Updated: Nov 5
We step inside and find ourselves in a decadent theatre, transported back in time. Glancing around, we suddenly expect to see a crowd of people in their Sunday best, ready for an elegant evening. But no, we’re of course in Brisbane's Fortitude Valley, surrounded by 300 or so casually dressed guys and gals, donning their DMA’s bucket hats, downing a few bevs and readying themselves for some DMAgic.
It’s 2020's answer to live music and the DMA’s are finally playing their rescheduled tour for their new album The Glow. I don’t know what to expect, besides being serenaded by frontman Tommy O’Dells angelic voice and “strictly no moshing” (still struggling to comprehend that one). However as we enter The Tivoli and are led to our table, arranged in socially distant cabaret style seating, we quickly realised our clear view of the stage and suddenly the idea of not moshing actually became bearable.
With sultry jazz music playing and anticipation rising, everyone is whipping out their phones to order drinks and food to their table using the QR code provided, indulging in an amuse-bouche before the appetiser: Queensland singer / songwriter Clea (pronounced Clay) and her partner Alistar (Zeferelli).
Opening for DMA’s is no small feat and Clea did not disappoint, the crowd instantly captivated by her ethereal voice. Clea and Alister played four songs, including Triple J favourite ‘Dreaming’, fresh song ‘Sugar’ and a brand new track. The pair delivered stunning vocals with acoustic guitar prowess, surely collecting some new fans following their performance.
The short wait between music meals gave me some time to reflect on the rising atmosphere. Everyone is revelling in the chance to experience live music, the room filling with echoes of "cheers" followed by beer bottles clinking, the flash of photos and a heavy weight of anticipation filling the room.
Then, lo and behold, the lights go down and the crowd goes wild.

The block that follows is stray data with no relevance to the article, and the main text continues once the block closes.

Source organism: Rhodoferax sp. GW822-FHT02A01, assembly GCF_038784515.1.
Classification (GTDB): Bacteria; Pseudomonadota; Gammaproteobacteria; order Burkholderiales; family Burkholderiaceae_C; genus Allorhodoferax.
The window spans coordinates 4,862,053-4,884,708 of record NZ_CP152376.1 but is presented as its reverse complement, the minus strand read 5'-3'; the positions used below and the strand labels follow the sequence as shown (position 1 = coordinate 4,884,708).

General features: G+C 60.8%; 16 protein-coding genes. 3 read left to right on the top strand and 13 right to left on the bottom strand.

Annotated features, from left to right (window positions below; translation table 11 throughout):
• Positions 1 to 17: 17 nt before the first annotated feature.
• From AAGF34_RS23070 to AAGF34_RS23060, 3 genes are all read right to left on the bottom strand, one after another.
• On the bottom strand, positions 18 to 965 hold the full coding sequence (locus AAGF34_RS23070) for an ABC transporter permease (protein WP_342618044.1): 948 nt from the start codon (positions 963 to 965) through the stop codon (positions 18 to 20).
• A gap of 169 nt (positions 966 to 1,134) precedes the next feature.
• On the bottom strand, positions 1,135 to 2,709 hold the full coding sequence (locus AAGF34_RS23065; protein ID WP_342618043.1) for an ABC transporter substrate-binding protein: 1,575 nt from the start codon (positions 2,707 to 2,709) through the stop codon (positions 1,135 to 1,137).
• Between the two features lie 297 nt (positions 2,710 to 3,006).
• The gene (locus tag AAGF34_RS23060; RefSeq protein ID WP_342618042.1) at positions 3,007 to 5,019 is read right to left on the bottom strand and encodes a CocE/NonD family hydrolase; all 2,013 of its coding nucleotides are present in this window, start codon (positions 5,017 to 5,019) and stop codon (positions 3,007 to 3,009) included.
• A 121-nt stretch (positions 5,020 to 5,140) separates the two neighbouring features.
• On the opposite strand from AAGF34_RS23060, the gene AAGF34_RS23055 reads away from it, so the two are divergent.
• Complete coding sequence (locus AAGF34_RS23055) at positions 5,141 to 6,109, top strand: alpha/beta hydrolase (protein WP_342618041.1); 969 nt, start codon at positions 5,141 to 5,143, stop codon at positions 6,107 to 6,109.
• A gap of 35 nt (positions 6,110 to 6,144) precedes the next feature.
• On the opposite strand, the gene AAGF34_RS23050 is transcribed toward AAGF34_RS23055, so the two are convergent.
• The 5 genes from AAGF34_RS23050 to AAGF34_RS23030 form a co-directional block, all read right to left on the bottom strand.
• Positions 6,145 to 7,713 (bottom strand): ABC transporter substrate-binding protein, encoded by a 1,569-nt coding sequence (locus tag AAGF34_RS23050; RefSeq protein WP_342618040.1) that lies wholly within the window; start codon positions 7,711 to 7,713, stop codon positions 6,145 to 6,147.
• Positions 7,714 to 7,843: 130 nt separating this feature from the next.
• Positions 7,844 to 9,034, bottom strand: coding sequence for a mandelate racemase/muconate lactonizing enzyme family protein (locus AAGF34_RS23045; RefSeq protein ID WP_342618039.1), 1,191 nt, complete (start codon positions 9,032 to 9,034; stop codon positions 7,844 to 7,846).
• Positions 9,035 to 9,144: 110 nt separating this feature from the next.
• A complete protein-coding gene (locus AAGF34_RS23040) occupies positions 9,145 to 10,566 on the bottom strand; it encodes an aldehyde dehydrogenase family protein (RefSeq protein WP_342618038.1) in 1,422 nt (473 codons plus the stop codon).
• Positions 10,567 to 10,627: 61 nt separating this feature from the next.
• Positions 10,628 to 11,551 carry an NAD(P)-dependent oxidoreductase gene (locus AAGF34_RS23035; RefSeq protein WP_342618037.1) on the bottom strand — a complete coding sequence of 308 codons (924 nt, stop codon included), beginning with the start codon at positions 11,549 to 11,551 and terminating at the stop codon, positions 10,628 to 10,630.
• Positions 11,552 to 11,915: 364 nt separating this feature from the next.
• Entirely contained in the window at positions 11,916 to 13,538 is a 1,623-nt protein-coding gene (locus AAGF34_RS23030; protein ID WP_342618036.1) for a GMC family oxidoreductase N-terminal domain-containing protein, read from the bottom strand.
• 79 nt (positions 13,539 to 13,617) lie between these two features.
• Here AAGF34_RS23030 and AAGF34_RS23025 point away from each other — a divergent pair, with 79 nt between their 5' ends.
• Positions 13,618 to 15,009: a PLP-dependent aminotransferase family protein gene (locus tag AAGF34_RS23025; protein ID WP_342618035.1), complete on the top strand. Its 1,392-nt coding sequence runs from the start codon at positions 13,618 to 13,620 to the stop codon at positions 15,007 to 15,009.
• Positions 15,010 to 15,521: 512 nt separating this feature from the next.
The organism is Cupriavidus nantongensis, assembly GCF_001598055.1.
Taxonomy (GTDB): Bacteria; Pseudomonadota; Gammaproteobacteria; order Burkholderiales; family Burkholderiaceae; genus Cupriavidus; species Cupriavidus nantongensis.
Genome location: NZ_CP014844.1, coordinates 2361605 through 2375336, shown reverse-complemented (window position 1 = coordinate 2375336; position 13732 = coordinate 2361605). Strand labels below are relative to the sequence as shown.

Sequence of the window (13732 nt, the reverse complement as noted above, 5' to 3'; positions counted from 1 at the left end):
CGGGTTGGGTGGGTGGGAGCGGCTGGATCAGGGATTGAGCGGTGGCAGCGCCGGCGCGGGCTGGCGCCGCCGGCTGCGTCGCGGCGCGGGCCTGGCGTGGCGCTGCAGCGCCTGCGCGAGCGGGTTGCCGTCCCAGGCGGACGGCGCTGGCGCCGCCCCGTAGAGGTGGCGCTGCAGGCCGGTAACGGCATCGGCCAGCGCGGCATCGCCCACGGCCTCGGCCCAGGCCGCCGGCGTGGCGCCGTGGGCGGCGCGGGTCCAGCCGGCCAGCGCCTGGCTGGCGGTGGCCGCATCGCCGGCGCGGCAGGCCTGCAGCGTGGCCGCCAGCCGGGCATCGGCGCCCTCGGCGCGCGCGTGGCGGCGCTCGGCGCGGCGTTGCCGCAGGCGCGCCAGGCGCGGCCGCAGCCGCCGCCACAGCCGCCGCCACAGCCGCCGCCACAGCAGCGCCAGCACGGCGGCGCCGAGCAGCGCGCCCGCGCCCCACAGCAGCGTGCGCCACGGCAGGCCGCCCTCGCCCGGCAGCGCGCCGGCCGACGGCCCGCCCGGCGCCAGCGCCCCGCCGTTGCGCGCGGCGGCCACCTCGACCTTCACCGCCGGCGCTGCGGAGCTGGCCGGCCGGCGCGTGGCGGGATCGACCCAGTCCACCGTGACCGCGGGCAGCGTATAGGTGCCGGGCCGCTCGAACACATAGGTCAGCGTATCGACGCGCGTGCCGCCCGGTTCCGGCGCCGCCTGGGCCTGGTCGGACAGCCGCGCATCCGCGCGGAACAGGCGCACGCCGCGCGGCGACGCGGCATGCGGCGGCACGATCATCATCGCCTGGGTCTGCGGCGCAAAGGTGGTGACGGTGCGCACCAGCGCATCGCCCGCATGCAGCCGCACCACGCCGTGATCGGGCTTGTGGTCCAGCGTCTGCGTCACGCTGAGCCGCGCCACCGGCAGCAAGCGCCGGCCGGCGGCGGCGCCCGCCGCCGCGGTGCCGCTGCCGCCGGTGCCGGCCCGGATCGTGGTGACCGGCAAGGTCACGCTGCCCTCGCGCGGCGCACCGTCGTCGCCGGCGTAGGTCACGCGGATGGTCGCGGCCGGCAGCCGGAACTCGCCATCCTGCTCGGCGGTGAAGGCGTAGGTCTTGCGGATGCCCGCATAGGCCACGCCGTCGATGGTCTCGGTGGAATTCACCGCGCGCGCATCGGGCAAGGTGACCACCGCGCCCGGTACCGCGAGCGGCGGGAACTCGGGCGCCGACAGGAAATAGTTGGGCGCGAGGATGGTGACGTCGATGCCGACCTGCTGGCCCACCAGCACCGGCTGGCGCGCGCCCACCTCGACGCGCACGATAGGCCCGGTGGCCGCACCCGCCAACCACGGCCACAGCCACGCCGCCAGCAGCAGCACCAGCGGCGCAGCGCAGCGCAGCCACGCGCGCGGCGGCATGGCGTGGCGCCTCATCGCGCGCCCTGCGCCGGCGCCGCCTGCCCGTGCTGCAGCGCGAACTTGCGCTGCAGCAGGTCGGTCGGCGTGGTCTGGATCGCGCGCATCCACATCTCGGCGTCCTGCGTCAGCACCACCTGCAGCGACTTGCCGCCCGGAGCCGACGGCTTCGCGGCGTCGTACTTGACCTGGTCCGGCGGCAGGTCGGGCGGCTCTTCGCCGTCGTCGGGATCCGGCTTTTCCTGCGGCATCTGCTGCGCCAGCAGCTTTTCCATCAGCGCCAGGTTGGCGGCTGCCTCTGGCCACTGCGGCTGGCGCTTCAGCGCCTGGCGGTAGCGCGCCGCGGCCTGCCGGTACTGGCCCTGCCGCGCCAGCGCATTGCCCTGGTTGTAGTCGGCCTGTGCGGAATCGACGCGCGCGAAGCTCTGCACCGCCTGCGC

Matthew Mason enters first, taking a seat behind the piano, followed by Jenny McCullagh (I Know Leopard) on violin, a fabulous addition to the group, and the pair begin a familiar melody. Lamps can be seen on stage, resembling a lounge room and adding to the intimate ambience. Beer in one hand, Johnny Took saunters on, picking up his guitar and adding to the melody. The bass gets into your bones and your heart as the drummer takes his place, hype continuing to build as he adds his energetic beats to the tune. Last to stroll into view is of course Tommy, wearing his signature cap and flannel shirt, clapping to the crowd, who respond in a frenzy. Everyone is now on the edge of their seats as Tommy, chewing his gum, leans into the microphone.
“STOP ME! / HOLD ON!”
I knew it was coming but to hear the opening four words of ‘Time & Money’ still sent a thrill up my spine. Tommy’s divine voice soars over stripped-back piano, acoustic guitar, muted drums and haunting violin, building to the bridge. In quintessential DMA’s style, they manage to elevate everyone with their triumphant sound, bringing a unique magic to the music can only come from a live experience.
As the song ends, Tommy gives us a cheeky grin and head nod.
“G’Day mates. So good to finally get these shows to you.”